As Obama’s term ends, one cannot help reflect on the legacy of his presidency. While his approval ratings remain highest among exiting chief executives of the recent past, I’m afraid that the sober eye of history will cast a harsh judgment on what he did–or rather, did not do–during his watch. As the glitter of his celebrity tarnishes with time, the deficiencies of his feckless leadership will come to full relief, like that of “dull” and “sluggish” Holy Roman Emperor Frederick III, who oversaw the final fall of Constantinople to the Ottoman Turks (1453). When Europe is finally completely Islamized, and its democracies subjected to Sharia Law, its people will look back on Obama’s failures in Libya, Syria, and Iraq, the rise of the barbaric Islamic State and the mass migration of muslim refugees to Europe, and discover in his inscrutable inertia the root of its decline.


Afghanistan


Libya


Benghazi


ISIS


Syria


Iran


Russia


Ukraine


Europe


“No problem however grave could excite his sluggish mind”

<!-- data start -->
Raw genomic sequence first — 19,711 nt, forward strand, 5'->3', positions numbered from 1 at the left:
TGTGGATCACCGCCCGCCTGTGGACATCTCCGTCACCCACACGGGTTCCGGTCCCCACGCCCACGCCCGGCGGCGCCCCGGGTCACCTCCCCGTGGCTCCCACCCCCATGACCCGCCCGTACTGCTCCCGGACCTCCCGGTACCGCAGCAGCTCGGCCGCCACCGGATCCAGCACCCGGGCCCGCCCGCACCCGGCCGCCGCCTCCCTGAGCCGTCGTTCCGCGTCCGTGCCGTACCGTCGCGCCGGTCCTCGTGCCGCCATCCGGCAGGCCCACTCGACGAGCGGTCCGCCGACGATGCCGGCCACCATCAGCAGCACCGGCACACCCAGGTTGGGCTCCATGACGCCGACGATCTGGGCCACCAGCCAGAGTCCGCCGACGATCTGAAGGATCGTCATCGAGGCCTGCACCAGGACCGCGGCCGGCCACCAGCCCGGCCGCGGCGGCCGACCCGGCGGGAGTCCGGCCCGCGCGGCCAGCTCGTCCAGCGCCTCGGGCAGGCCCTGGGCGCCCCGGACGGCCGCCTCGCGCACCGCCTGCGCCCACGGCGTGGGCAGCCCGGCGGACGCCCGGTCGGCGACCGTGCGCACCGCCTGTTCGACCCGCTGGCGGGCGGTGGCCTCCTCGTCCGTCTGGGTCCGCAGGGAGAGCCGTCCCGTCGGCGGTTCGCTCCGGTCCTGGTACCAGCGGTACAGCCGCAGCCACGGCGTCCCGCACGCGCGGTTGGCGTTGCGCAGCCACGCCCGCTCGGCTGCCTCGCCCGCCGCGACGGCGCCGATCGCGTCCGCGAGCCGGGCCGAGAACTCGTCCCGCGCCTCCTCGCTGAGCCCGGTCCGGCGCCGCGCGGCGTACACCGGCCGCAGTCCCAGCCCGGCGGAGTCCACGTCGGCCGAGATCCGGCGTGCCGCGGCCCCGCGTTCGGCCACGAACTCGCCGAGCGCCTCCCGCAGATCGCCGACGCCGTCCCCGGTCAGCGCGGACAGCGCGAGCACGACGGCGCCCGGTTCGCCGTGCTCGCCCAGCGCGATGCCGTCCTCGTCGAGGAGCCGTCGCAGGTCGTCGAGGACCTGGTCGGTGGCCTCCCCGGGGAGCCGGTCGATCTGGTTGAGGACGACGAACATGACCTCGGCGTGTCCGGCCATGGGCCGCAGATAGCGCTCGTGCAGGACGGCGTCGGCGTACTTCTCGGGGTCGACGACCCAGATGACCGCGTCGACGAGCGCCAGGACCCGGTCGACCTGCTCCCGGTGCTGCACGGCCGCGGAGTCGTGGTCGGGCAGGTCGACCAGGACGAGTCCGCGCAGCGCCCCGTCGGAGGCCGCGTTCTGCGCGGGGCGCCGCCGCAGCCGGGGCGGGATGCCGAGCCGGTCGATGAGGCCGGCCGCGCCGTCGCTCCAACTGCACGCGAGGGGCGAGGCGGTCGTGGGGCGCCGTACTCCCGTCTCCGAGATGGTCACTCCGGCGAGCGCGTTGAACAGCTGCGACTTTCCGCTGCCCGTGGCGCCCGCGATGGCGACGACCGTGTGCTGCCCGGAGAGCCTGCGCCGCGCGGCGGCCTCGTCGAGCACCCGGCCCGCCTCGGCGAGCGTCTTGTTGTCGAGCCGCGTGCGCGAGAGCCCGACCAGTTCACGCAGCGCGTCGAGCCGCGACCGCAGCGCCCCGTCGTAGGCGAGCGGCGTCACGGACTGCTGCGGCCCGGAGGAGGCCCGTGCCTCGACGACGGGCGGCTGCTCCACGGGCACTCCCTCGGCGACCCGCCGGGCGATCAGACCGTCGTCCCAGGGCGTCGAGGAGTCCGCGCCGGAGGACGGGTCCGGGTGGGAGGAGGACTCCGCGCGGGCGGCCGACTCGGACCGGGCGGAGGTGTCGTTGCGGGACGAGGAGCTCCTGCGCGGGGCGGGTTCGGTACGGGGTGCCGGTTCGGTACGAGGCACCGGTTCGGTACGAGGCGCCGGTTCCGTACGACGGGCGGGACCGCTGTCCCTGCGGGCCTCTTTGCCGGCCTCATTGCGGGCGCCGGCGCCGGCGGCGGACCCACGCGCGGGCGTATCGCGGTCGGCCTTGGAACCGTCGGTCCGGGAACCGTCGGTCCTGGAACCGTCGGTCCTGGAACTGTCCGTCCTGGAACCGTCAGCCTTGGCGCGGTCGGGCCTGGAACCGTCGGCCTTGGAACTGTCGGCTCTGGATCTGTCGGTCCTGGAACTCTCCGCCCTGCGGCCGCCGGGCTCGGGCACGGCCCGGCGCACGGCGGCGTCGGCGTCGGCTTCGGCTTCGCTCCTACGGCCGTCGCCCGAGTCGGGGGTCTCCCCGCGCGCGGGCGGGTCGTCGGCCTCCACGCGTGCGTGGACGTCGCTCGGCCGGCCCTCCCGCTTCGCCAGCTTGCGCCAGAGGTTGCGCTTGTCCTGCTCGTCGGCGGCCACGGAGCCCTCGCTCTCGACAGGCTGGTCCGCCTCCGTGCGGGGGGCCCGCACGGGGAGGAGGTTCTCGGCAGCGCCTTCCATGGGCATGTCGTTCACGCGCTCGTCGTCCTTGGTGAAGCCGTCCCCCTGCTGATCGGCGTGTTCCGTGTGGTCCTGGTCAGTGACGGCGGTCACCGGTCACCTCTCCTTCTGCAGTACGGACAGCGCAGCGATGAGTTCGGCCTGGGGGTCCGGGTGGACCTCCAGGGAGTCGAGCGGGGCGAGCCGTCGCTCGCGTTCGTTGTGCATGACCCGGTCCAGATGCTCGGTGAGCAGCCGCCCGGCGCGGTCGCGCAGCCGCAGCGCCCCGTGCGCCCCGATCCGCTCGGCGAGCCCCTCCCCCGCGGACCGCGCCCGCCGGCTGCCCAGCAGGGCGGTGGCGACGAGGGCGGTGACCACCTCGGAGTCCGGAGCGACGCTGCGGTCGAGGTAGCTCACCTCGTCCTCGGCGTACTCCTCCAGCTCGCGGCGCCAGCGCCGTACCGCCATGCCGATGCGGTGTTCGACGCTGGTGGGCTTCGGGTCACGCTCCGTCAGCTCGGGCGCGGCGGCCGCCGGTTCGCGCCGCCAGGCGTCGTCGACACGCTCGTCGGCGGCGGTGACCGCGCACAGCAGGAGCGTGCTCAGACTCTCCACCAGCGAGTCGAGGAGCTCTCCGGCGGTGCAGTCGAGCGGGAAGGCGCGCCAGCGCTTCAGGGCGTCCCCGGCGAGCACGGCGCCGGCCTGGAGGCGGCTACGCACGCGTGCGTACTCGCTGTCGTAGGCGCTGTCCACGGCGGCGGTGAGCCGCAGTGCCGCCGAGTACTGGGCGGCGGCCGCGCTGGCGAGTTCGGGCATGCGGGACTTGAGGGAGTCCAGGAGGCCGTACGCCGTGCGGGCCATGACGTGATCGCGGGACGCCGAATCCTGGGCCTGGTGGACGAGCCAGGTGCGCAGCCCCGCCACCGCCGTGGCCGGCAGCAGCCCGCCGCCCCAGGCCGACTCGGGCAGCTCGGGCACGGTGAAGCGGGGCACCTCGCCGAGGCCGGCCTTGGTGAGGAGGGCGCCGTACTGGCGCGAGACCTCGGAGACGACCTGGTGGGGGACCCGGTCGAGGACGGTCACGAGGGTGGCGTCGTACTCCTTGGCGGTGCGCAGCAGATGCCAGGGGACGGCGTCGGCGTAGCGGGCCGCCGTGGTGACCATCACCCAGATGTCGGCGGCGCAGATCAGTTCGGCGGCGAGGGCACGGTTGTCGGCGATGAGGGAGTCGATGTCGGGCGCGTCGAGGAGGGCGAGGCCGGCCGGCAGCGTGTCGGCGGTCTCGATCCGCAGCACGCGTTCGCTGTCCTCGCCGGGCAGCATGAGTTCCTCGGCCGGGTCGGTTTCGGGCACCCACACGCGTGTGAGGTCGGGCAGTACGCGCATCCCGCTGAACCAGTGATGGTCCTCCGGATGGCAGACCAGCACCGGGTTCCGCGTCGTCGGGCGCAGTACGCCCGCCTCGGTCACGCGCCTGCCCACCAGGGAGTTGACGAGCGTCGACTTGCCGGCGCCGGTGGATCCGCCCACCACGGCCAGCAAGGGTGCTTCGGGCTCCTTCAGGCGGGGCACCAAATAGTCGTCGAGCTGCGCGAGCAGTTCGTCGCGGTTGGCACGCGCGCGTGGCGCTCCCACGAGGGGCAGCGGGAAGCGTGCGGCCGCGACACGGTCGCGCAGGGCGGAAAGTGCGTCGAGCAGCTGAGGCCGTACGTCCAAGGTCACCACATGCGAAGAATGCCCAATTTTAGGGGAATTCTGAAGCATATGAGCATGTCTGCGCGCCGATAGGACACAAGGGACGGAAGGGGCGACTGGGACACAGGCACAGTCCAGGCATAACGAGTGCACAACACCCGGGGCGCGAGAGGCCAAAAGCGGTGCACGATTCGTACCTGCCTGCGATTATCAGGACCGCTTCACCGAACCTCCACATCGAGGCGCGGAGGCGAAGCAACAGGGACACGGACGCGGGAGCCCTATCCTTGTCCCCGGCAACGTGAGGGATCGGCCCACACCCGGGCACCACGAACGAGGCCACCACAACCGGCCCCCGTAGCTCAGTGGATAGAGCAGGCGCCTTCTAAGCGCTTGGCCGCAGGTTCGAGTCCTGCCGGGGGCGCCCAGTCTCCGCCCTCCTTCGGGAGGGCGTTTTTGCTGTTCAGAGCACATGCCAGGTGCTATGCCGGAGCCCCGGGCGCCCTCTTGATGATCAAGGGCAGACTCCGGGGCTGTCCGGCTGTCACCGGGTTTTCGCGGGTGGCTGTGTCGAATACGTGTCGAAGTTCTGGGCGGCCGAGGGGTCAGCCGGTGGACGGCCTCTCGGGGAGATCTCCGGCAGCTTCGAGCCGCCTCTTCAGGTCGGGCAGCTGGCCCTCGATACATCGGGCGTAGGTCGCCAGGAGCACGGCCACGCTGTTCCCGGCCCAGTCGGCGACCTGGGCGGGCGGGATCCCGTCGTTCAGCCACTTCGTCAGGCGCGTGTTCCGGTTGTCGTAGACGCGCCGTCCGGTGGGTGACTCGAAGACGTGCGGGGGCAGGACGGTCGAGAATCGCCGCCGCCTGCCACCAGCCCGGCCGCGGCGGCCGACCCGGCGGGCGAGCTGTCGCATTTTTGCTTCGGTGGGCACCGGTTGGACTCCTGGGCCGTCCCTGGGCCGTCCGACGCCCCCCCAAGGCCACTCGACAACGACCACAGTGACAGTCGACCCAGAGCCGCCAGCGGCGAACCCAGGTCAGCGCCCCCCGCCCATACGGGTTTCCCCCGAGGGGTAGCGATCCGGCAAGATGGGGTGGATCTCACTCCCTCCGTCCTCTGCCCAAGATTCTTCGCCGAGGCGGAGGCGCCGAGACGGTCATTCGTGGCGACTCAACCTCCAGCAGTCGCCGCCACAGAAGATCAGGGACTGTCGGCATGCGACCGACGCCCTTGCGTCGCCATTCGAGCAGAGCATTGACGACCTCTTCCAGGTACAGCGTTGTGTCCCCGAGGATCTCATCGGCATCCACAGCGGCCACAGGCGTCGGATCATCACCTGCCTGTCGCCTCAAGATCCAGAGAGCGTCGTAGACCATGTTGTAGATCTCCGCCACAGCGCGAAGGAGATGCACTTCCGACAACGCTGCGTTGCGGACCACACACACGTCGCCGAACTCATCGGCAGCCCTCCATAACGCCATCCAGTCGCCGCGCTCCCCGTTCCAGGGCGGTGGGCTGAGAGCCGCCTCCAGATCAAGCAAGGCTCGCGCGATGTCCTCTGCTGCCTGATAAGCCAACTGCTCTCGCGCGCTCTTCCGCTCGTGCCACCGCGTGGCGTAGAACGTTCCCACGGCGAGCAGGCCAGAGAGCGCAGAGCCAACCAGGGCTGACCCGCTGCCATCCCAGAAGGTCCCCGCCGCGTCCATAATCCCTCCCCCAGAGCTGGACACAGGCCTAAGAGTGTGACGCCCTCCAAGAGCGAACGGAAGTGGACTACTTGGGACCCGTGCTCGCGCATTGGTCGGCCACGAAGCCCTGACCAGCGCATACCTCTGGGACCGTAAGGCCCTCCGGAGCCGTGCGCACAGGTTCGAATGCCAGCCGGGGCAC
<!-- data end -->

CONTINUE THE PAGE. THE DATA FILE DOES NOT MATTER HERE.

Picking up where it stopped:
Buddhist Cowboy

Finally settled-in in Santa Barbara, CA. Just finished furnishing my room. It’s been slowly evolving these past few months as I experimented with the decor. Somehow it ended up being a mix of Western aesthetic and Buddhist iconography. I love the ruggedness of distressed wood and oxidized metal, but also the saturated color palette of psychedelic rock inspired by the great religions of Asia. I know it’s a bit blasphemous putting dead animal products side-by-side the Buddha, but I swear it’s not a lame attempt at hipster irony.

I got the steer skull from a rodeo shop in Goleta. It was actually part of the store’s decor and was not for sale. I had to egg the proprietor to sell it to me. He kept saying I could get one in Tijuana. When he finally relented, his price was still a great deal better than what’s on ebay. The lasso is from his young son training to be a charro. I said I was not interested in a new one, but something that has seen actual use. He assured me that it was the real thing. It still smelled of donkey piss.